# Number of non-Abelian groups of order $2^n$

Related to A000679 (Number of groups of order $2^n$), how many non-Abelian groups of order $2^n$ are there?

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I don't think you'll be able to do any better than subtracting the number of abelian groups from the number of groups, since the latter is complicated and the former is simple. As a hint for what the former looks like: en.wikipedia.org/wiki/… –  Qiaochu Yuan Jul 2 '10 at 23:48
@Qiaochu Yuan: Ah, okay. That would work. And if I can apply the fundamental theorem correctly, the number of Abelian $p$-groups of order $p^n$ is the partition function of $n$. Thank you for the idea. –  HYYY Jul 3 '10 at 0:23

It is true that there is no known formula for the number of isomorphism classes of groups of order $n$, but there is a very nice asymptotic formula for $p$-groups.

In particular, the number of isomorphism classes of groups of order $p^n$ grows as $p^{\frac{2}{27}n^3 + O(n^{8/3})}$. This function grows very rapidly, and there is a folklore conjecture that "almost all groups are $2$-groups."

http://en.wikipedia.org/wiki/P-group

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For more about results related to the statement that Matt gave see Bjorn Poonen's paper arxiv.org/abs/math/0608491 –  Noah Snyder Jul 3 '10 at 3:00

It is as Qiaochu Yuan says, and worse: the number of abelian groups of order 2^n are not complicated. They are direct products of cyclic groups of order 2^m. The number of non-abelian groups is unknown. We don't actually have a formula. We just have exhaustive analyses for a few small values of n.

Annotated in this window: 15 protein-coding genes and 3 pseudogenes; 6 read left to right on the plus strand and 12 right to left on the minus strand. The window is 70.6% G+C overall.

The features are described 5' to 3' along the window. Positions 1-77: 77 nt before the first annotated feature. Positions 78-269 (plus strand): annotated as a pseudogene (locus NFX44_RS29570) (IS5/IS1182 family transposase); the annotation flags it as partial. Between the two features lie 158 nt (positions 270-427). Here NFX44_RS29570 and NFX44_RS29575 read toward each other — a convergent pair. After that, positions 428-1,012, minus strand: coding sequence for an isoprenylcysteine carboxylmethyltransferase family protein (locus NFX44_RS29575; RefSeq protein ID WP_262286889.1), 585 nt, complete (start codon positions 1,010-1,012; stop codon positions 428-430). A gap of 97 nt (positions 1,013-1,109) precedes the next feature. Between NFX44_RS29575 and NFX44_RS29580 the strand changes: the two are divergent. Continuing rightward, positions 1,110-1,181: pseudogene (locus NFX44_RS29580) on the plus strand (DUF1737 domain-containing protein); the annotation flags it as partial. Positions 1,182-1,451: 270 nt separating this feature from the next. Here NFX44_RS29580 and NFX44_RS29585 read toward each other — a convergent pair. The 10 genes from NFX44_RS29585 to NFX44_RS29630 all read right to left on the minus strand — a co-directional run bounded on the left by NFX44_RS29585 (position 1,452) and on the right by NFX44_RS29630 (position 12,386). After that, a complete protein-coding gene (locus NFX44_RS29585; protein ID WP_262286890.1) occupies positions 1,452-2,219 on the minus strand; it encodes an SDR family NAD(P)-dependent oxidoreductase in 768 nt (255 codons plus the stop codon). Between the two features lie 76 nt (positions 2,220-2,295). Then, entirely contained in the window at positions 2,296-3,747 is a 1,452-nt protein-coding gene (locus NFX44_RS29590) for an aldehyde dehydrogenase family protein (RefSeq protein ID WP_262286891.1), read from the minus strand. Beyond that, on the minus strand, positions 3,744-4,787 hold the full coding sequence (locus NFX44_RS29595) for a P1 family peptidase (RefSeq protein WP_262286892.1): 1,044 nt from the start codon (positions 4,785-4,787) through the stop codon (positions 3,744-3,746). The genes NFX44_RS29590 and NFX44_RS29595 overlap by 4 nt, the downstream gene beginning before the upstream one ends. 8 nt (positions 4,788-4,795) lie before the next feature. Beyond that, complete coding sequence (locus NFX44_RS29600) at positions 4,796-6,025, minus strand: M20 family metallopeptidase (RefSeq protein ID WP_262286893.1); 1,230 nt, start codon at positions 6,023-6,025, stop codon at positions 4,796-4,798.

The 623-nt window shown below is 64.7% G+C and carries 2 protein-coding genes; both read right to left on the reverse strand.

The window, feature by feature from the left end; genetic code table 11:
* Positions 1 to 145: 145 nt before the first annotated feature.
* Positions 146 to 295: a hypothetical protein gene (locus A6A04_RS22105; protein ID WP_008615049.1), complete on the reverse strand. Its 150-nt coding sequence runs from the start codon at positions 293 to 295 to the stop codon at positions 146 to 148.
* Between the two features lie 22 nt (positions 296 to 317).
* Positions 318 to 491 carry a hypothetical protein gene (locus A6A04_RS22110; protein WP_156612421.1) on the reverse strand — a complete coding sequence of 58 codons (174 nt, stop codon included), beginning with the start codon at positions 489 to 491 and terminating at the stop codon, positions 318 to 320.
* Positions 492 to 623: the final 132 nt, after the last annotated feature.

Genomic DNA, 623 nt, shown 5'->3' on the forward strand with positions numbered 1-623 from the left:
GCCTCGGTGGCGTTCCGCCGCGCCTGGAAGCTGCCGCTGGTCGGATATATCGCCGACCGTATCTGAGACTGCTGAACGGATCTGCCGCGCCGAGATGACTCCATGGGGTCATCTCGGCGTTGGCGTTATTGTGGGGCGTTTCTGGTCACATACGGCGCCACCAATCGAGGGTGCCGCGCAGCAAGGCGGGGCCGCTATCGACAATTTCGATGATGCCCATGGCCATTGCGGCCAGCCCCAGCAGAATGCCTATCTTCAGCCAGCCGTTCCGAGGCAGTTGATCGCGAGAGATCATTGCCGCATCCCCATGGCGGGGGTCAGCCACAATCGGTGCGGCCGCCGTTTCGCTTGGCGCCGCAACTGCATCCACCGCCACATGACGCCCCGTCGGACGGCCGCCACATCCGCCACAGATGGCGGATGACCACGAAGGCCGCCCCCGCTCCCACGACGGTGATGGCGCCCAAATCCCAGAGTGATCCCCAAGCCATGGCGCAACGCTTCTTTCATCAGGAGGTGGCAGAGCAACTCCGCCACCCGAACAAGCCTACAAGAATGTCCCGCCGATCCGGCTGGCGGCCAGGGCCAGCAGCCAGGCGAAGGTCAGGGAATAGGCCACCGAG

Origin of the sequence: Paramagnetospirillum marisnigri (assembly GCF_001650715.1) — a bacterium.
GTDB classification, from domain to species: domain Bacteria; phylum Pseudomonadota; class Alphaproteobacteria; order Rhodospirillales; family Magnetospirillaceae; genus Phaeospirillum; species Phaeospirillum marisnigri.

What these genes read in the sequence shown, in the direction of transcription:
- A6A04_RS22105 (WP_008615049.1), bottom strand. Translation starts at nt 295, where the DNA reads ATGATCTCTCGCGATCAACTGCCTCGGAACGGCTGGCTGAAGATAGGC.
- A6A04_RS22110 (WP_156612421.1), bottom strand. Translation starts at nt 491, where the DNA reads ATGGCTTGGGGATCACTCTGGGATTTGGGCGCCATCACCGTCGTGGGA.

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Marshall Hall and James Senior published a book The Groups of order 2n (n <= 6) in the 1960's. It's in the common room in the math department here at UCSB. Using rather obscure notation it arranges the conjugacy classes into lattices.

Online you can find a list of all groups of order 64.

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That'd be a pretty handy book to have if you're an algebraicist,John. –  Andrew L Jul 3 '10 at 2:43
The number of groups of order $2^n$ for $0\leq n\leq 10$ is given by 1, 1, 2, 5, 14, 51, 267, 2328, 56092, 10494213, 49487365422. See oeis.org/A000679. –  Richard Stanley Jul 3 '10 at 2:59
For $p$ a prime, the only simple groups of order $p^n$ for some $n$ are the cyclic groups of order $p$. This follows easily from the fact that groups of order $p^n$ are nilpotent. –  Andy Putman Jul 3 '10 at 2:49